Though I’m quite ordinary, I won’t pamper bickering politicians forever

Thursday February 28 2013



It is people like me that politicians have to fear.

Not because I am rich, powerful or clever, but since I am ordinary, I am in the majority.

I am capable of acting ideologically, of making sacrifices and of being implacably committed and determined.

I am just like those who fought in the Mau Mau war or rioted in the streets to force multipartyism.

It is inadvisable for politicians to push us, the ordinary Kenyans, further into a corner.

Every day is not a Friday, as they say in Kiswahili.

In 2007, through the rigging of elections or malevolent incitement depending on the school of thought you subscribe to, this country was nearly burnt to the ground.

For five years, we have been an international embarrassment and spectacle.

Our businesses came under great pressure and we have held the economy together by sheer grit.

We have still managed to pay the taxes, part of which the political class has wasted by paying themselves irrational salaries.

Do you really think life can be just a party where you blow fortunes of other people’s hard-earned cash and do what you want without consequences – for ever?

Does anyone think they can cause violence a second time in this country?

Do you think you can cost Kenyans what they have and then you keep yours and live happily ever after?

With the election two days away, Kenyans have nothing to be afraid of.

They should not allow politicians and the air heads who hang around them take the country hostage.

We are more than the politicians and their goons, we are smarter, and because we work, we are healthier and stronger.

And because we sign the cheque, why can’t we dictate the terms?

I am told the flights to Entebbe are full, that hotels in neighbouring countries are overflowing with well-heeled Kenyans and foreigners who are “visiting friends” during the elections.

For us ordinary people, it is business as usual. We’ll open our kiosks, stalls and other places of business after voting or go to a social place and keep the country working.

But we can’t be wasting our hard work and talent because politicians are addicted to violence, free money and their souls thirsty for power.

If you look at the record of the average Kenyan politician, he is not good at winning elections, but he never loses. He’s always rigged out.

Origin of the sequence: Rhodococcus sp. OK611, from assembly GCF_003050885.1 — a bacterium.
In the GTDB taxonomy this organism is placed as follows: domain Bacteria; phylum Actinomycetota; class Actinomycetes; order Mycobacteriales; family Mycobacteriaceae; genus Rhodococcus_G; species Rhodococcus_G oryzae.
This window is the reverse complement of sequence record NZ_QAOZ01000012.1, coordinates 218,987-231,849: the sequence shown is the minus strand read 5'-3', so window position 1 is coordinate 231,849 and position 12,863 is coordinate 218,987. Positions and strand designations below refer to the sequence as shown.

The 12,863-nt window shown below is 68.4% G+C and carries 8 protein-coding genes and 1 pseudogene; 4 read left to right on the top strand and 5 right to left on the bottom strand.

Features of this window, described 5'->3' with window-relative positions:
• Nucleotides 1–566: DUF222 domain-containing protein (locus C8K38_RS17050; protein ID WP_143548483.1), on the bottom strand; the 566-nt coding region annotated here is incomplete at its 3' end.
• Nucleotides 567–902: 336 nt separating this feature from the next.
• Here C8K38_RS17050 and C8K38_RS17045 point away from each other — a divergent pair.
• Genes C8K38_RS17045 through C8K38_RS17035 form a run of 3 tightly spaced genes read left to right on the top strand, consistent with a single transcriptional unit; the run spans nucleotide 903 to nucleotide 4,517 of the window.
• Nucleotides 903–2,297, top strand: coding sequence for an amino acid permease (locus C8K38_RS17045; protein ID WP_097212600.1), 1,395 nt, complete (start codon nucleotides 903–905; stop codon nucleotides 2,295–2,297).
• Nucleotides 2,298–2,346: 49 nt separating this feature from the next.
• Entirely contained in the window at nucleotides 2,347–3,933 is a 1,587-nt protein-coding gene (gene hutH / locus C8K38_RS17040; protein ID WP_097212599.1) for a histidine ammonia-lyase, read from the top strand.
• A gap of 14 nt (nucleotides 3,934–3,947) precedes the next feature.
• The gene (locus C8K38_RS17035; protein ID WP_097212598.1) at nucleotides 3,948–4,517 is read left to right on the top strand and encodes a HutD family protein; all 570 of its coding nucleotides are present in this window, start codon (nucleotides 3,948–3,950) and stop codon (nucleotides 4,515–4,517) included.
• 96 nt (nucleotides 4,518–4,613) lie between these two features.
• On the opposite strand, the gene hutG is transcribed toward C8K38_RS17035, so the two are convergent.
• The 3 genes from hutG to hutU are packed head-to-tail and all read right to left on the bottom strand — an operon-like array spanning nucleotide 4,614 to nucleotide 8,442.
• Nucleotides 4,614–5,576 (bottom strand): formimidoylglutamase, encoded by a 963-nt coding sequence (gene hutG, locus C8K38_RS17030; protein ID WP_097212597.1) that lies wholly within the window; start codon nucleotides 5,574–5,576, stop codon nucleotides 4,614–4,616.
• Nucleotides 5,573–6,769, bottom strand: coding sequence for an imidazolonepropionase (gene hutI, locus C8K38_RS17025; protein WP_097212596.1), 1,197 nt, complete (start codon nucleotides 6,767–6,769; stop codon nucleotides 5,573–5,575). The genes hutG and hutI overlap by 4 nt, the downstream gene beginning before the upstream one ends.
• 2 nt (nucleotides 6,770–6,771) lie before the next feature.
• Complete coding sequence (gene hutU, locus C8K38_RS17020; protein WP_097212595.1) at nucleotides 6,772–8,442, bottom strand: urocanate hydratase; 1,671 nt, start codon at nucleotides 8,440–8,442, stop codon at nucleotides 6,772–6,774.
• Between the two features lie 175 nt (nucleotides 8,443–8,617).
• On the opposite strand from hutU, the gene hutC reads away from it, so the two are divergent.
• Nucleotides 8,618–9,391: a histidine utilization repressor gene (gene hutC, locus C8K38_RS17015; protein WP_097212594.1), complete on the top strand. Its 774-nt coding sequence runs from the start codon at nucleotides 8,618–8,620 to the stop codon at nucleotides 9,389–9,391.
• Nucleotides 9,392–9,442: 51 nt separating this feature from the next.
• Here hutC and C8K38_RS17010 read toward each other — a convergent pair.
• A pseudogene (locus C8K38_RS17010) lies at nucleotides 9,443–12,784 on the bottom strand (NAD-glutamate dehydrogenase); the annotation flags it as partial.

Our mistake as Kenyans is to have allowed these people to get away with it for so long.

When they lose in the party nominations, they shout that they have been rigged out and move on to the next party, and we don’t punish them for it.
A Kenyan politician rarely goes to the election with the same party.

To them, a political party is not an instrument of giving structure and discipline to shared thought and ideals.

It is a vehicle for getting elected into office and making massive loads of money.

If you cannot commit allegiance to a set of simple ideas, how can you commit allegiance to the biggest and most complex idea of them all, the nation?

If everything is about you, how can you make the sacrifices needed to successfully lead?

The truth is you can’t. Where does that leave us?

I am sure our leaders are capable of doing great things.

They are capable of great wisdom and restraint.

This is the time for those qualities to shine.

We will vote for you and we will not even make noise about the big salaries you will be earning or the money some of you have stolen.

We don’t even ask that you work for us, we have good, solid civil servants for that. All we ask is this: don’t turn our country into Kabul.

If you lose, then you must be like the hyena. You run with what you have eaten and live to contest another day.

If you win, don’t turn our country into Zambia where every president comes into office with a vindictive agenda to haunt those who came before him.

Leave your defeated opponents alone.

No one is interested in a Kenyan politician’s sense of justice; impunity is more their thing.